Tom Collins


My research interests lie at the intersection of music, computing, and psychology. I devise experiments and develop computational models to address:

1. Automatic generation of stylistic compositions, incorporation in software, and the technology's effect on student education and work;

2. Musical expectancy and listening choices (for symbolic/audio input and different listener backgrounds/contexts);

3. Discovery of repeated patterns in music, visual, and other domains;

4. Question answering on music scores (given a query like 'perfect cadence followed by homophonic texture', retrieve the relevant events from a digital score);

5. Use of music interfaces implemented with the Web Audio Framework and related JavaScript packages.

See my lab website for more details and full publication list:

If you are interested in joining the team, you are welcome to get in touch to discuss opportunities. Over time we will be pushing the boundaries of music/cognitive psychology, music informatics research, and music composition.

Representative Publication per Each of the Above Categories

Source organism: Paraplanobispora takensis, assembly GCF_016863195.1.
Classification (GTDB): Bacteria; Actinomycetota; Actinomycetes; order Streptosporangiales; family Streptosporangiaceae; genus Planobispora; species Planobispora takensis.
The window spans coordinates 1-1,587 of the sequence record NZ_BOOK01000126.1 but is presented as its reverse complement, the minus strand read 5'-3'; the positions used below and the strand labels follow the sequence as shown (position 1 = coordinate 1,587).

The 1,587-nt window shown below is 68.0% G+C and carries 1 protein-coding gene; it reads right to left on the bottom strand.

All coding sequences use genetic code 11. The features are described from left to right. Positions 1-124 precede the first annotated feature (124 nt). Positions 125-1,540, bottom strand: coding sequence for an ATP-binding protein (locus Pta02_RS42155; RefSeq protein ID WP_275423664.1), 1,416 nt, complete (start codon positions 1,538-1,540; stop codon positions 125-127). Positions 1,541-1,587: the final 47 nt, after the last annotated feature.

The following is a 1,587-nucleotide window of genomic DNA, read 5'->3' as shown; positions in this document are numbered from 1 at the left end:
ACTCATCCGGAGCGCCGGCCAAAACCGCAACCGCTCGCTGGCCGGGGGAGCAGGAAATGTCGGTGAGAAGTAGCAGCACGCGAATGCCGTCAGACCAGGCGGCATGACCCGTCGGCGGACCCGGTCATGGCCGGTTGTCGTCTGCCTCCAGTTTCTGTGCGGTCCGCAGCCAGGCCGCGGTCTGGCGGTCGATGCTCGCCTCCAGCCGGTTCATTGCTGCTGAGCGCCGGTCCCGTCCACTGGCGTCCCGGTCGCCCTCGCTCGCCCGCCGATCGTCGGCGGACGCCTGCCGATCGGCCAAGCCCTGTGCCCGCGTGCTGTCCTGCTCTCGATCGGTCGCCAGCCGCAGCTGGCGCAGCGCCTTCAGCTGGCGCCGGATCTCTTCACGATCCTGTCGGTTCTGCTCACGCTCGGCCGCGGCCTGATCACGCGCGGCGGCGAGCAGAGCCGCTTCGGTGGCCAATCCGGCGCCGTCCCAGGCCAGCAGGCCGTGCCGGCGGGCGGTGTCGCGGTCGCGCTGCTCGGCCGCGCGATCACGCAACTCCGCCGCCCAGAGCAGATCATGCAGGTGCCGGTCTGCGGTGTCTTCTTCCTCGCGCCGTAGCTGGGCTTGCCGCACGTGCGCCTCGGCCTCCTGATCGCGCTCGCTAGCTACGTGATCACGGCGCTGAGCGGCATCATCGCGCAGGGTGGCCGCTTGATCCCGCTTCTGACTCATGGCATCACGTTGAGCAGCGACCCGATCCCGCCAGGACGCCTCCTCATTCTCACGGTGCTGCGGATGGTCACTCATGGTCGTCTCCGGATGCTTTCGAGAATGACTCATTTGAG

1. Peter Harrison, Tom Collins, and Daniel Müllensiefen. Applying modern psychometric techniques to melodic discrimination testing: Item response theory, computerised adaptive testing, and automatic item generation. Nature Scientific Reports, 7:3618, 2017.

2. Tom Collins, Barbara Tillmann, Frederick S. Barrett, Charles Delbé, and Petr Janata. A combined model of sensory and cognitive representations underlying tonal expectation: from audio signals to behaviorPsychological Review, 121(1):33-65, 2104. 

3. Tom Collins, Andreas Arzt, Harald Frostel, and Gerhard Widmer. Using geometric symbolic fingerprinting to discover distinctive patterns in polyphonic music corpora. In David Meredith (Ed), Computational Music Analysis, pp. 445-474, Berlin, 2016.

4. Tom Collins. Stravinsqi/De Montfort University at the MediaEval 2014 C@merata task. In Proceedings of the MediaEval 2014 Workshop, Barcelona, 2014.

5. Tom Collins and Christian Coulon. Using empirical analysis of music corpora to optimize Web Audio playback. In Proceedings of the Web Audio Conference, 4 pages, Atlanta, GA, 2016.

Visiting Assistant Professor
Chandler Ullmann 223
Ph.D., Computing, The Open University, Milton Keynes, UK 2011
BA, Mathematics and Statistics, Keble College, Oxford 2008
BA, Music, Robinson College, Cambridge 2005